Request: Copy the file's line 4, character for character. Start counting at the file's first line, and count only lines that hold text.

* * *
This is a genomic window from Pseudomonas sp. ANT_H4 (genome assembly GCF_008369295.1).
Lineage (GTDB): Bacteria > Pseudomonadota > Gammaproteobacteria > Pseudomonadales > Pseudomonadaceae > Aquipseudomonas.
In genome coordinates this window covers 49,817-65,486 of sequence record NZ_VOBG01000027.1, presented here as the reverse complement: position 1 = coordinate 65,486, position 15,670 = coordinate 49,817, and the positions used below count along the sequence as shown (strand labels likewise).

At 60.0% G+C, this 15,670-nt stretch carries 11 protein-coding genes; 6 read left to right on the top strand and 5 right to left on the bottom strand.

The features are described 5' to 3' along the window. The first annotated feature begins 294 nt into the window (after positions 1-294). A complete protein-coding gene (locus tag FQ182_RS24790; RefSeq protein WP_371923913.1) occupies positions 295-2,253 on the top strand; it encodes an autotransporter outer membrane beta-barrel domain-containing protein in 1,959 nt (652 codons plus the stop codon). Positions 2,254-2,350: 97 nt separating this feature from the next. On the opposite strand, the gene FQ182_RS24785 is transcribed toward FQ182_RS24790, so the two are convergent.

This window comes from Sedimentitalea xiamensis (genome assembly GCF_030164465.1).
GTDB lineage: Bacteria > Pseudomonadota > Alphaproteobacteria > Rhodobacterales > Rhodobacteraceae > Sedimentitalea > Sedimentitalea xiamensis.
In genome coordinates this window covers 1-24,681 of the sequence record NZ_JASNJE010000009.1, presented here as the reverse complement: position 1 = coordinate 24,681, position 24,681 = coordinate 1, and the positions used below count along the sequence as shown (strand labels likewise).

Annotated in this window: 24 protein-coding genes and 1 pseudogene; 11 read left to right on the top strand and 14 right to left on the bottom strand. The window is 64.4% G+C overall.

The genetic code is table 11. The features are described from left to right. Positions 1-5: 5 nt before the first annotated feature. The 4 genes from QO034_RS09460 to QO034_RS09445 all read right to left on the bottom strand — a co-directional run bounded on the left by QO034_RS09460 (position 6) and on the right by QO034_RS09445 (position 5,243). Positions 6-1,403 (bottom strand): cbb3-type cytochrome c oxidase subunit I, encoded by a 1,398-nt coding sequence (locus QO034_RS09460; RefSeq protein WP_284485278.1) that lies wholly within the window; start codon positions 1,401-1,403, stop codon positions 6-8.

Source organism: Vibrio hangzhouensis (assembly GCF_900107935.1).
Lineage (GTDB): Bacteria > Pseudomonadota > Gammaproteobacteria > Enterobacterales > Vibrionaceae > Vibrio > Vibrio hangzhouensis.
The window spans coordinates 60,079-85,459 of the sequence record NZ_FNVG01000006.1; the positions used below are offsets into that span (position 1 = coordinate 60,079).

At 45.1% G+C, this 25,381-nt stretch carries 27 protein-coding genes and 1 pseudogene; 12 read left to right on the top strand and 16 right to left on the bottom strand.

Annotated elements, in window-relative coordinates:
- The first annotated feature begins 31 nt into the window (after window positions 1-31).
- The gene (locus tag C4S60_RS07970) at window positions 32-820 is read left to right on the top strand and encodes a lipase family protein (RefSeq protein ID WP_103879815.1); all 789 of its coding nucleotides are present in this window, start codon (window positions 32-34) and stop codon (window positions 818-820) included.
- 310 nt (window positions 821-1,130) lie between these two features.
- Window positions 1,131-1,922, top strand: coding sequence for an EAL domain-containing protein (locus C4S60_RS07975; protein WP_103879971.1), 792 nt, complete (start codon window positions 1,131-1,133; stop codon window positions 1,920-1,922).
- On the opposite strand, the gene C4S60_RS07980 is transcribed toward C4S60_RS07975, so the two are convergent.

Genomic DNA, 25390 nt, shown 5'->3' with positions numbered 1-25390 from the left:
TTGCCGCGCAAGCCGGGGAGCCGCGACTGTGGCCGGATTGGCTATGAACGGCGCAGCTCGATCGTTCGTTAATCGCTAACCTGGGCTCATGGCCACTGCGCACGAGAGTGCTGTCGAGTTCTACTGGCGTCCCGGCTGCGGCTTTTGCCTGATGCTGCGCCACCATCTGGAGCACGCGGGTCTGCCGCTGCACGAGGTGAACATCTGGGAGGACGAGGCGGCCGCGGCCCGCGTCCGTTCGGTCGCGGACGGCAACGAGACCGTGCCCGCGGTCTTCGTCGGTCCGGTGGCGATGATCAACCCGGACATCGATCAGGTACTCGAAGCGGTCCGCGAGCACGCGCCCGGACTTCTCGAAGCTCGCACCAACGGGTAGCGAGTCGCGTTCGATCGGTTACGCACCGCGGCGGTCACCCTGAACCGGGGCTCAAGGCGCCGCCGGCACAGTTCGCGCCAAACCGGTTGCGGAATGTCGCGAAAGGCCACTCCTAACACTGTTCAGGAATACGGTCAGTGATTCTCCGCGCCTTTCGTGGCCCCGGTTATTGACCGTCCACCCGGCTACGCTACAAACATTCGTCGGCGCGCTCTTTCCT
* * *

At 60.0% G+C, this 15,670-nt stretch carries 11 protein-coding genes; 6 read left to right on the top strand and 5 right to left on the bottom strand.